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Ivory Aquino

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Ivory Aquino

Role: Member of the Bats, the resident acting ensemble of New York City's Flea Theater

Project: An Off-Off-Broadway production of 'Offending the Audience'

Ivory Aquino was born in Manila in the Philippines, and when she was about 10 years old, Lea Salonga, the Filipino stage star and singer, was cast as Kim in Broadway's Miss Saigon. Salonga would go on to international acclaim and awards, including the Olivier and the Tony, and to star on Broadway again in shows such as Flower Drum Song and Les Misérables. Aquino would go on to Watertown, N.Y., for a high school exchange program, carrying her adoration of Salonga and dreams of being an actor with her.

Two years ago, after studying music at the Berklee College of Music in Boston, Aquino decided to move to New York City and seriously pursue her dream. She says she was naive, but she spotted Back Stage East on a newsstand and began regularly picking up a copy. She started going to five auditions a week and diligently seeking out agents and managers — at the expense of looking for a survival job. "Looking back, it was totally reckless of me," she says. "I wasn't working yet and was just building up the credit card debt. I was just so driven. I had these blinders on. I just kept auditioning."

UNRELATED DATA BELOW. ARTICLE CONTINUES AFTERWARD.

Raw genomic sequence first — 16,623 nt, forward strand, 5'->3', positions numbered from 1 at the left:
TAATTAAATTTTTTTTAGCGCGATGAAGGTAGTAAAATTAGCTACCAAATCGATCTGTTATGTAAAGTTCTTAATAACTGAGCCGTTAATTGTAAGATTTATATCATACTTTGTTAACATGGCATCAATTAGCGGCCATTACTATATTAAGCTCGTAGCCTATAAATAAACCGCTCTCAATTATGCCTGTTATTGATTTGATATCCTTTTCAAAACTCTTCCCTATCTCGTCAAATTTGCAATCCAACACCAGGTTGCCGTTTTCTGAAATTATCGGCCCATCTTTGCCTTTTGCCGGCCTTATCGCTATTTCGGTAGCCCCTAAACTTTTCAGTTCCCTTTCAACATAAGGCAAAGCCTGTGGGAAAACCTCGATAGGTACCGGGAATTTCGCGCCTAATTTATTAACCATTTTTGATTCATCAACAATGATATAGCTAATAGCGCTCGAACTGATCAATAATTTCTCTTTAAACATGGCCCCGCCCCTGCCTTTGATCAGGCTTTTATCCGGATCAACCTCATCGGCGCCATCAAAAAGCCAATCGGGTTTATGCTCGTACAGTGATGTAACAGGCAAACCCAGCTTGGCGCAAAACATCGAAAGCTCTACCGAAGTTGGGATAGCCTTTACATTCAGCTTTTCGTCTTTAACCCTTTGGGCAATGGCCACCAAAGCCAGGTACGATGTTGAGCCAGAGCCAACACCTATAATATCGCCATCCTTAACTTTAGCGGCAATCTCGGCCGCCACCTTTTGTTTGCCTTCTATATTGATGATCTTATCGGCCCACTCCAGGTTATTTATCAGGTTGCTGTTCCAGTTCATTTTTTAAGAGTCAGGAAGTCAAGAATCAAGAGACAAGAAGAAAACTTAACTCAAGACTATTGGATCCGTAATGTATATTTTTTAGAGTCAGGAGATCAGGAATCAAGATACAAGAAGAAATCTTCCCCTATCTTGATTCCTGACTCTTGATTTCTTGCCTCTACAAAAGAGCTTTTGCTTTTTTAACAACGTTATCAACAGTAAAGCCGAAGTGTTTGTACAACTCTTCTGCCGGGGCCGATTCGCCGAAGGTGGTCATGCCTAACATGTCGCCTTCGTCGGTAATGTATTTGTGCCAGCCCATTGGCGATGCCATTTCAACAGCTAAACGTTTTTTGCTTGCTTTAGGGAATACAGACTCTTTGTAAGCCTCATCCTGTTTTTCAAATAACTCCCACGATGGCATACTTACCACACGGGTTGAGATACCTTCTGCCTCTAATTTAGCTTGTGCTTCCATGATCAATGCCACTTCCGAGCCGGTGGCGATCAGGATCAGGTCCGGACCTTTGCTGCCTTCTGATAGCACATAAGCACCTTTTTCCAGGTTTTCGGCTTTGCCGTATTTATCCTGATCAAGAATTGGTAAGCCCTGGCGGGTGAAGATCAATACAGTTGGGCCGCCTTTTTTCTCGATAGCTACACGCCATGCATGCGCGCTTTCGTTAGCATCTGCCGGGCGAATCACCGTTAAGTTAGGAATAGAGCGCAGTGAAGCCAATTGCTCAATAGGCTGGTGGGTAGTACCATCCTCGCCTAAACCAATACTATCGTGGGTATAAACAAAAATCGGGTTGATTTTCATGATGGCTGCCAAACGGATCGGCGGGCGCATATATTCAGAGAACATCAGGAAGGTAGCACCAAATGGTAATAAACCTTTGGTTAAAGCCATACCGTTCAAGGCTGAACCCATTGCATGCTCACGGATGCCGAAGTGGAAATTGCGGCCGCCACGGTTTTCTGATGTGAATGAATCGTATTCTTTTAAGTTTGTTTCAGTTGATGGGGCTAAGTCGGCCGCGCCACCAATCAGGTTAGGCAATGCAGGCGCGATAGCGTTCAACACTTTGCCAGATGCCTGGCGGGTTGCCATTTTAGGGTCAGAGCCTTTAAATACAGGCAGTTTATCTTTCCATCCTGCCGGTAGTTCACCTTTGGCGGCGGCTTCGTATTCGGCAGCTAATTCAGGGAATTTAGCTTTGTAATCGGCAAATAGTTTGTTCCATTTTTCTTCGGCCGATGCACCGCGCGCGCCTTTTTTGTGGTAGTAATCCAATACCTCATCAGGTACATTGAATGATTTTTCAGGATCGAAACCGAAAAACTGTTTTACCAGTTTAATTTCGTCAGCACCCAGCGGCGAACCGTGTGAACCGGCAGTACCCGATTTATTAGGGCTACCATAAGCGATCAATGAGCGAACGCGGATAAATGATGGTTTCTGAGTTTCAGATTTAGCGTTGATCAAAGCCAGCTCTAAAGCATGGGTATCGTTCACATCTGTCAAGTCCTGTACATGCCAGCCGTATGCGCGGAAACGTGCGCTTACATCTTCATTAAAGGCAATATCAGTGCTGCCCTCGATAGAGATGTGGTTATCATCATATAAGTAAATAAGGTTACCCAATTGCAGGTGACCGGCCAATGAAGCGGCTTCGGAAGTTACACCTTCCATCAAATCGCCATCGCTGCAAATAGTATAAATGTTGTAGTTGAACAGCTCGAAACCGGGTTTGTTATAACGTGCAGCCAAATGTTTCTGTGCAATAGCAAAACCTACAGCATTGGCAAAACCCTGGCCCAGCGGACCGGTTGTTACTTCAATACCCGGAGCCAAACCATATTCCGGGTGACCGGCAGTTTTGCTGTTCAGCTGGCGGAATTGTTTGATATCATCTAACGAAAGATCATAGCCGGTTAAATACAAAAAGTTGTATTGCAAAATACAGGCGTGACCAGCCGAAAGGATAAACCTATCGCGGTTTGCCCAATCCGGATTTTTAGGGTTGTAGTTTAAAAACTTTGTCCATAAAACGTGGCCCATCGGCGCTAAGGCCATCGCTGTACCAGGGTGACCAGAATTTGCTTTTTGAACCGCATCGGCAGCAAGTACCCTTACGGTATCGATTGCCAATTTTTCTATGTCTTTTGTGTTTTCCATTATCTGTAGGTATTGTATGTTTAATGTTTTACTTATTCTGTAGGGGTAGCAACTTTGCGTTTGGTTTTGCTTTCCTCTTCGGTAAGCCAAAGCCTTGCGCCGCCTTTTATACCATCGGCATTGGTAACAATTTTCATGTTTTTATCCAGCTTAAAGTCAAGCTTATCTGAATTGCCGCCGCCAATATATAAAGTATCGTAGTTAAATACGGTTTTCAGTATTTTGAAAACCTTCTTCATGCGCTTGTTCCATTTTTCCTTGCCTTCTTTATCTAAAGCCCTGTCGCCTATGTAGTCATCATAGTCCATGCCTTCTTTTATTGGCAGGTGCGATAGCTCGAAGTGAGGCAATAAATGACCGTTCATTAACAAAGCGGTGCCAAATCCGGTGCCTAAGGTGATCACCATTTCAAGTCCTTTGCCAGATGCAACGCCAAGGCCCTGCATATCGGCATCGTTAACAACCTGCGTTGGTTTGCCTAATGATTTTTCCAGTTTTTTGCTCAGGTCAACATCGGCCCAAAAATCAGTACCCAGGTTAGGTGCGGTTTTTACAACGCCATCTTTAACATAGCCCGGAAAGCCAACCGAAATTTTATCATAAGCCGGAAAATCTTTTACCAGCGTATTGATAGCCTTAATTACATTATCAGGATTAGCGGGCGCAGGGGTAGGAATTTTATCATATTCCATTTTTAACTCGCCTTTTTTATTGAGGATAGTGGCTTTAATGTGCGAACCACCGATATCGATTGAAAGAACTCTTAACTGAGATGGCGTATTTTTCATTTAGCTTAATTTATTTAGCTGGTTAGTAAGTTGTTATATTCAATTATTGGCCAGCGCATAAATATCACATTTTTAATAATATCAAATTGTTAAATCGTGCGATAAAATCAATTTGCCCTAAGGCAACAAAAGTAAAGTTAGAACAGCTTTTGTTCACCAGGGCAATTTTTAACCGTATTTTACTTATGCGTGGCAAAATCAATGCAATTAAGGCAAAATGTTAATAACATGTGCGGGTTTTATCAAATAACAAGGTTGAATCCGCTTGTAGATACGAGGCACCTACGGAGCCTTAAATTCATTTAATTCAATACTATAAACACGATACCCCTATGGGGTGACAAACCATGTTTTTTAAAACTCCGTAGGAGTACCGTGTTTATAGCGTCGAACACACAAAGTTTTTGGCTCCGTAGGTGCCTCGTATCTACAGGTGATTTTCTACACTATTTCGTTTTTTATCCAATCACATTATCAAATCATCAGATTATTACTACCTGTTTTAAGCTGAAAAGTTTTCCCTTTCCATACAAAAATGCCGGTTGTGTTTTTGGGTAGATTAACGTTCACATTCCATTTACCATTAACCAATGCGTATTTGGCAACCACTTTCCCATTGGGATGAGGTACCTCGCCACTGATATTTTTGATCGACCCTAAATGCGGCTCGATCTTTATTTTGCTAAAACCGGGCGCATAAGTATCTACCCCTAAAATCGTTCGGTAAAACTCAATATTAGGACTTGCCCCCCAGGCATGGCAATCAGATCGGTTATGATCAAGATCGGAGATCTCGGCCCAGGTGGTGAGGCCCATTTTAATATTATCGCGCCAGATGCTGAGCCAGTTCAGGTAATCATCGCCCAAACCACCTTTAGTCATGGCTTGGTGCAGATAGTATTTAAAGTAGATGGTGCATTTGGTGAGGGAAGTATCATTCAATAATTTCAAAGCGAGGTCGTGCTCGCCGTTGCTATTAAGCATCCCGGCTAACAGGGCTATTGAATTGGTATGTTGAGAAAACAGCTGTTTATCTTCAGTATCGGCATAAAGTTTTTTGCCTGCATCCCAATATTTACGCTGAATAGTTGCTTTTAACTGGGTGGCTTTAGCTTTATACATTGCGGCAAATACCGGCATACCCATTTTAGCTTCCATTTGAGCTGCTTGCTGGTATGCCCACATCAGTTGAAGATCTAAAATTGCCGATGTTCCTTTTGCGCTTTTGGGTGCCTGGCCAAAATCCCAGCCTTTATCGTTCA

In the first six months of 2008, Aquino, who is a member of the American Federation of Television and Radio Artists, booked five nonunion stage jobs she found in Back Stage. In January she auditioned for the Flea Theater's resident acting company, the Bats, and was cast in a revival of Peter Handke's Offending the Audience. In February she took a chance on an Equity open call and found work in the Ellis Island Living Theater's Taking a Chance on America: Bela Lugosi's Ellis Island Story. Then came Lysistrata with the Michael Chekhov Theatre Company and the musical comedy God Loves My People Best at the Sage Theater. Next up is the Drilling Company's production of Henry V, playing July 24-Aug. 10.

Jim Simpson, the artistic director of the Flea, watched Aquino audition with a Lady Macbeth monologue and was especially impressed with her fresh take on classical material. "If you can do a classical piece, I always say, 'Please do,' " Simpson says. "It really shows your abilities and limitations. She had no limitations. She was a powerhouse." Simpson was equally awed by her physical and vocal presence, no doubt honed by her extensive audition experience.

"I deal with disappointment by going to more auditions," Aquino says. "I focus on doing the work. If you look at the baby steps you've made, the progress you've made, it can be satisfying." The acting business "is so unpredictable," she adds. "The only way is to keep bettering myself."

Has Back Stage helped you get cast in the past year? We'd love to tell your story. Be in the weekly column by calling (323) 525-2358 or emailing bswcasting@backstage.com with "I Got the Part" in the subject line.

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